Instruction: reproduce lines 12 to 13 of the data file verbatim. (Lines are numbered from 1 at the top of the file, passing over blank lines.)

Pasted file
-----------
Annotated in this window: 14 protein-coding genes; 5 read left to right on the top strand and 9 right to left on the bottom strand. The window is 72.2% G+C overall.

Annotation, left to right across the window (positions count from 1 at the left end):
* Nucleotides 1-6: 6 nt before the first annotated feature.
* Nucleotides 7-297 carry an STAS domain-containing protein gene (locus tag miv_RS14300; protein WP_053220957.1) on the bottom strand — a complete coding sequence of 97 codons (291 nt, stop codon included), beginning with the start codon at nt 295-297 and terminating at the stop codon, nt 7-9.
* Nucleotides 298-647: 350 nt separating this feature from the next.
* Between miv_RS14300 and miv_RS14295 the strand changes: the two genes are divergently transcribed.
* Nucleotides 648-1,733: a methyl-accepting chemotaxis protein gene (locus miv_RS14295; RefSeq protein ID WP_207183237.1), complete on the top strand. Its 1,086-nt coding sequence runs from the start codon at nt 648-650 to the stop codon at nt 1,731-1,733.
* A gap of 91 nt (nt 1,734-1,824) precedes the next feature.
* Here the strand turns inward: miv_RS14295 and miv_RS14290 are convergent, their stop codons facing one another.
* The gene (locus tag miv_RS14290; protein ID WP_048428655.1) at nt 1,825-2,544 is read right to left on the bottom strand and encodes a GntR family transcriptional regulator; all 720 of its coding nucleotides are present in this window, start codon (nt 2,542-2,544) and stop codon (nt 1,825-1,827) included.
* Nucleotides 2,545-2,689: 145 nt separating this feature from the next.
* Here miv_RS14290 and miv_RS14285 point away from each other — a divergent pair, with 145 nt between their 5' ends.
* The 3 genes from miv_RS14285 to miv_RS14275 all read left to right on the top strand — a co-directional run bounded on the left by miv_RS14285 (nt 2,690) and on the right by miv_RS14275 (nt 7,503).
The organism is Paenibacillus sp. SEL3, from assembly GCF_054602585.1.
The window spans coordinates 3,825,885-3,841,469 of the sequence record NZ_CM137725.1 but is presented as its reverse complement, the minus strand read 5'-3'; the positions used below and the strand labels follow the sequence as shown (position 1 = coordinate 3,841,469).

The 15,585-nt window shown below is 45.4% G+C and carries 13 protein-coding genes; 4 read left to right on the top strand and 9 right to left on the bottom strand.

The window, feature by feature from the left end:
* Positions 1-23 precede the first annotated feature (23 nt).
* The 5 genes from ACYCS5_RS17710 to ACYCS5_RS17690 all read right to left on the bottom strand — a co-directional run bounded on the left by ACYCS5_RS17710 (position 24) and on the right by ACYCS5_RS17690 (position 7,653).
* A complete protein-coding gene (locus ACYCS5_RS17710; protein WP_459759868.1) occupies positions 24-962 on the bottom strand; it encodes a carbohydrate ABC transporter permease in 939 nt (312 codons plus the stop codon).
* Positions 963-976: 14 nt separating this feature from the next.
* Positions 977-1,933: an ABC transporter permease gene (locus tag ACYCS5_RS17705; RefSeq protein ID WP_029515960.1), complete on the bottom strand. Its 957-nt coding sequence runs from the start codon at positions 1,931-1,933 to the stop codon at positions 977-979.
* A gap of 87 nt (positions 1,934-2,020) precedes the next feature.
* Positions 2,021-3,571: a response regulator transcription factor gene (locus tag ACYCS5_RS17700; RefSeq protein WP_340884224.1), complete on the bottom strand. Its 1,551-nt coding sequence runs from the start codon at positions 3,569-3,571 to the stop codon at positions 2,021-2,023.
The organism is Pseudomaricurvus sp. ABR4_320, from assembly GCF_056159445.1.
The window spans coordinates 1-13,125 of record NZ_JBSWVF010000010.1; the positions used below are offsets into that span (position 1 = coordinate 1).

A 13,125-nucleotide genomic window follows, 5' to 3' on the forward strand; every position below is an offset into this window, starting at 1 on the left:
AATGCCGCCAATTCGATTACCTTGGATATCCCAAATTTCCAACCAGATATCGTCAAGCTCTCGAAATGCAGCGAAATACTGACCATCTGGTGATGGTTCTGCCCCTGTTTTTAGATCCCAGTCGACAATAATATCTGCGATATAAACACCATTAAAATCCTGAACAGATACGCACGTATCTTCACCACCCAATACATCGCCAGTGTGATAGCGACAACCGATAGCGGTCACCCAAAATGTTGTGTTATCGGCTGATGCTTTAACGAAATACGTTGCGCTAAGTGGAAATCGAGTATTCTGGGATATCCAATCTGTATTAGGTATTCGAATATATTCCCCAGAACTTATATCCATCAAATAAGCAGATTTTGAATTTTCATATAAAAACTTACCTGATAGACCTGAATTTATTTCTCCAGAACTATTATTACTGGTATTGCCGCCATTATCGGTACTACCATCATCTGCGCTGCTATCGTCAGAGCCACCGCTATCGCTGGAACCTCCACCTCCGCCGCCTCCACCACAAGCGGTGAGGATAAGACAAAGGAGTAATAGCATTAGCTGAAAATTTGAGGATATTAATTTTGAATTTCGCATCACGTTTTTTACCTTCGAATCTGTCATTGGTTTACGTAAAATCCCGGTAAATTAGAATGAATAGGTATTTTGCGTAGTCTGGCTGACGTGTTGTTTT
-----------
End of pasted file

* Here miv_RS14290 and miv_RS14285 point away from each other — a divergent pair, with 145 nt between their 5' ends.
* The 3 genes from miv_RS14285 to miv_RS14275 all read left to right on the top strand — a co-directional run bounded on the left by miv_RS14285 (nt 2,690) and on the right by miv_RS14275 (nt 7,503).